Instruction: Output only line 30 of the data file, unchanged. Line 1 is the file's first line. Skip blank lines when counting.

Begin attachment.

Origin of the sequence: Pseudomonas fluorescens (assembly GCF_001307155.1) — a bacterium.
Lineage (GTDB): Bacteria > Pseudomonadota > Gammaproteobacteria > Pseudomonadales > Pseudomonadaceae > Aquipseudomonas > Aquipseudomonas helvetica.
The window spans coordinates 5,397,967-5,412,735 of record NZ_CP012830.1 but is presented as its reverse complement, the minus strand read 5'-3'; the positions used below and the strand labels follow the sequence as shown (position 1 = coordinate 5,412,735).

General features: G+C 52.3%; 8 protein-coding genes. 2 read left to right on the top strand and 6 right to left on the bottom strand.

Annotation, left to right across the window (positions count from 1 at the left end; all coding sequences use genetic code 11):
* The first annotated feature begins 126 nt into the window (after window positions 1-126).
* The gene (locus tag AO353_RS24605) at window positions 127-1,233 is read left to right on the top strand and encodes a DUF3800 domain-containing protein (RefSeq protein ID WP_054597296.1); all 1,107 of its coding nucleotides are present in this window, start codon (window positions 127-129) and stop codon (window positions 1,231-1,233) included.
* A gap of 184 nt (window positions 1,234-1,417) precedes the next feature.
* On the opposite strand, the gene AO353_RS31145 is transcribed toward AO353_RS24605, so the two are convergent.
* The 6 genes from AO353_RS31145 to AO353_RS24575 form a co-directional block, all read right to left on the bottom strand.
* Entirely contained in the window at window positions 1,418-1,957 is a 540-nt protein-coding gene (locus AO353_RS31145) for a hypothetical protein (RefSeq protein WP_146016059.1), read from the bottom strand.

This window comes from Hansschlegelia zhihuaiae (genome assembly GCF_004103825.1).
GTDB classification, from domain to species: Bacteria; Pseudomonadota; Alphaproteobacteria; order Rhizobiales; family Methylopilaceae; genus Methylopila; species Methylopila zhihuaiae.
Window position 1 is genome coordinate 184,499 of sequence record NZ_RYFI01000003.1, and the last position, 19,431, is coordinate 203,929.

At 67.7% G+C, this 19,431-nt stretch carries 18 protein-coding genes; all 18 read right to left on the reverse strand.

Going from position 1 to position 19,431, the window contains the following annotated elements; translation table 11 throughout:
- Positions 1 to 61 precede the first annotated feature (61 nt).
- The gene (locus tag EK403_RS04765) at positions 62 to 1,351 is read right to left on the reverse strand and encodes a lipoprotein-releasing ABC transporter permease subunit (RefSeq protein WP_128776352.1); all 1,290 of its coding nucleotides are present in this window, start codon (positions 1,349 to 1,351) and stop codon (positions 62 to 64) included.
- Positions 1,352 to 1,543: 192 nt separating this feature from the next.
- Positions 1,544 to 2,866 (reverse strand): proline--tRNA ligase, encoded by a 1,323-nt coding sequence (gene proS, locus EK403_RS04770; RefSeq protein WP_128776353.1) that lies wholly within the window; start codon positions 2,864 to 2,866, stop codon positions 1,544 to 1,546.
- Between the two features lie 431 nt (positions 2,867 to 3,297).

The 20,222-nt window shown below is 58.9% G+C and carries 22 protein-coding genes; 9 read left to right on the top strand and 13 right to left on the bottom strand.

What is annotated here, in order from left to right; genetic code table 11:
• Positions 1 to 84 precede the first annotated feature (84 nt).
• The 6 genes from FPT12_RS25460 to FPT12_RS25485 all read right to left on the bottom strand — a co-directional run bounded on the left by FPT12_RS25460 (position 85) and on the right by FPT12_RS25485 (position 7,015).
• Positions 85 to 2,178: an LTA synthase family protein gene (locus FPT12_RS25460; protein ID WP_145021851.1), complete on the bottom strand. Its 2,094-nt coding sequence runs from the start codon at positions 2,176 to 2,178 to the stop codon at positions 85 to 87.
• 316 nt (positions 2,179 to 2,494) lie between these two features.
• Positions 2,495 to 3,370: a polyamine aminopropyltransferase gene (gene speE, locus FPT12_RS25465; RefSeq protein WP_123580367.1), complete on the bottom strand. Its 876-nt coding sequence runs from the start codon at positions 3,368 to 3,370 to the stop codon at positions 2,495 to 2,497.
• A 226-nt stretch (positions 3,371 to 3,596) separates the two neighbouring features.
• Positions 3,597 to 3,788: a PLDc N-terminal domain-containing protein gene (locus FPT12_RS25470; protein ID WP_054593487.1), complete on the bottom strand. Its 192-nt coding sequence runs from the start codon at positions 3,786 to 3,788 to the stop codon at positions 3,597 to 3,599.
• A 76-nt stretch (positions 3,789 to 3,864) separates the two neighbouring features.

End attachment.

• Positions 3,597 to 3,788: a PLDc N-terminal domain-containing protein gene (locus FPT12_RS25470; protein ID WP_054593487.1), complete on the bottom strand. Its 192-nt coding sequence runs from the start codon at positions 3,786 to 3,788 to the stop codon at positions 3,597 to 3,599.